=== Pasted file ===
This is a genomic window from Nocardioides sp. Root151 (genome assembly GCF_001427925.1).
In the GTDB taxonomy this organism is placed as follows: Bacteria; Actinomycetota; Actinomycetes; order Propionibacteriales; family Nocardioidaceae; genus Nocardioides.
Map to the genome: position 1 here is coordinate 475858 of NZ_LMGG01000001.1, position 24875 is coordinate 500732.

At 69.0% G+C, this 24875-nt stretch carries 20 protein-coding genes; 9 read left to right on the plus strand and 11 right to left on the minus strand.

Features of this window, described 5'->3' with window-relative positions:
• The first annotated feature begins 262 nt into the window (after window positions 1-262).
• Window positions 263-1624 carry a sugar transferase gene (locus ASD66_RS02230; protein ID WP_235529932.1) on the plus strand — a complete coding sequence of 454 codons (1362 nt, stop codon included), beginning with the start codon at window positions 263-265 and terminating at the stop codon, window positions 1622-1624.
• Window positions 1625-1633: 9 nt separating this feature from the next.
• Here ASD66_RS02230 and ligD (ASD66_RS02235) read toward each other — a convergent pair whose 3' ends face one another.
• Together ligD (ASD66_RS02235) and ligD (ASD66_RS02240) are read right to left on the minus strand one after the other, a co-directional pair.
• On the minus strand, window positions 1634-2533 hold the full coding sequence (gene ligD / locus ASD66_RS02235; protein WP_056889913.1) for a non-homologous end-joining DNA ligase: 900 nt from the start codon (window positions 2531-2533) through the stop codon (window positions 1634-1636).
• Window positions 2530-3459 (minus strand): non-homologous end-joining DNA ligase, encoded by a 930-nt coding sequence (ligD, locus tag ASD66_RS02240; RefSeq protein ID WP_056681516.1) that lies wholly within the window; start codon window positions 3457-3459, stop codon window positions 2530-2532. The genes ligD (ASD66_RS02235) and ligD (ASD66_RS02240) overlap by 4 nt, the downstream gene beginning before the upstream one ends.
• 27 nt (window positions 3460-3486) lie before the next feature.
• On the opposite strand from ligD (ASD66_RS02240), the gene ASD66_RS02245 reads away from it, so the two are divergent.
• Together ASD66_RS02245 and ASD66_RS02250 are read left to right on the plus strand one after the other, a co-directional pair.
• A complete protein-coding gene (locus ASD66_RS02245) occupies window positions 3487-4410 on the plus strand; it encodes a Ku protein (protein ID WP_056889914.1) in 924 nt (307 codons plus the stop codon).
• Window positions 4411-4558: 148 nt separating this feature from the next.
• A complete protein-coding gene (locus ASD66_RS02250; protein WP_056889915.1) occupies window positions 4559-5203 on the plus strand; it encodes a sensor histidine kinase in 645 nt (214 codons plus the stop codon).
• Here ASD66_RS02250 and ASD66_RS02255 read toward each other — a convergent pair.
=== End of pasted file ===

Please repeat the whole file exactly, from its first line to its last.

This is a genomic window from Nocardioides sp. Root151 (genome assembly GCF_001427925.1).
In the GTDB taxonomy this organism is placed as follows: Bacteria; Actinomycetota; Actinomycetes; order Propionibacteriales; family Nocardioidaceae; genus Nocardioides.
Map to the genome: position 1 here is coordinate 475858 of NZ_LMGG01000001.1, position 24875 is coordinate 500732.

At 69.0% G+C, this 24875-nt stretch carries 20 protein-coding genes; 9 read left to right on the plus strand and 11 right to left on the minus strand.

Features of this window, described 5'->3' with window-relative positions:
• The first annotated feature begins 262 nt into the window (after window positions 1-262).
• Window positions 263-1624 carry a sugar transferase gene (locus ASD66_RS02230; protein ID WP_235529932.1) on the plus strand — a complete coding sequence of 454 codons (1362 nt, stop codon included), beginning with the start codon at window positions 263-265 and terminating at the stop codon, window positions 1622-1624.
• Window positions 1625-1633: 9 nt separating this feature from the next.
• Here ASD66_RS02230 and ligD (ASD66_RS02235) read toward each other — a convergent pair whose 3' ends face one another.
• Together ligD (ASD66_RS02235) and ligD (ASD66_RS02240) are read right to left on the minus strand one after the other, a co-directional pair.
• On the minus strand, window positions 1634-2533 hold the full coding sequence (gene ligD / locus ASD66_RS02235; protein WP_056889913.1) for a non-homologous end-joining DNA ligase: 900 nt from the start codon (window positions 2531-2533) through the stop codon (window positions 1634-1636).
• Window positions 2530-3459 (minus strand): non-homologous end-joining DNA ligase, encoded by a 930-nt coding sequence (ligD, locus tag ASD66_RS02240; RefSeq protein ID WP_056681516.1) that lies wholly within the window; start codon window positions 3457-3459, stop codon window positions 2530-2532. The genes ligD (ASD66_RS02235) and ligD (ASD66_RS02240) overlap by 4 nt, the downstream gene beginning before the upstream one ends.
• 27 nt (window positions 3460-3486) lie before the next feature.
• On the opposite strand from ligD (ASD66_RS02240), the gene ASD66_RS02245 reads away from it, so the two are divergent.
• Together ASD66_RS02245 and ASD66_RS02250 are read left to right on the plus strand one after the other, a co-directional pair.
• A complete protein-coding gene (locus ASD66_RS02245) occupies window positions 3487-4410 on the plus strand; it encodes a Ku protein (protein ID WP_056889914.1) in 924 nt (307 codons plus the stop codon).
• Window positions 4411-4558: 148 nt separating this feature from the next.
• A complete protein-coding gene (locus ASD66_RS02250; protein WP_056889915.1) occupies window positions 4559-5203 on the plus strand; it encodes a sensor histidine kinase in 645 nt (214 codons plus the stop codon).
• Here ASD66_RS02250 and ASD66_RS02255 read toward each other — a convergent pair.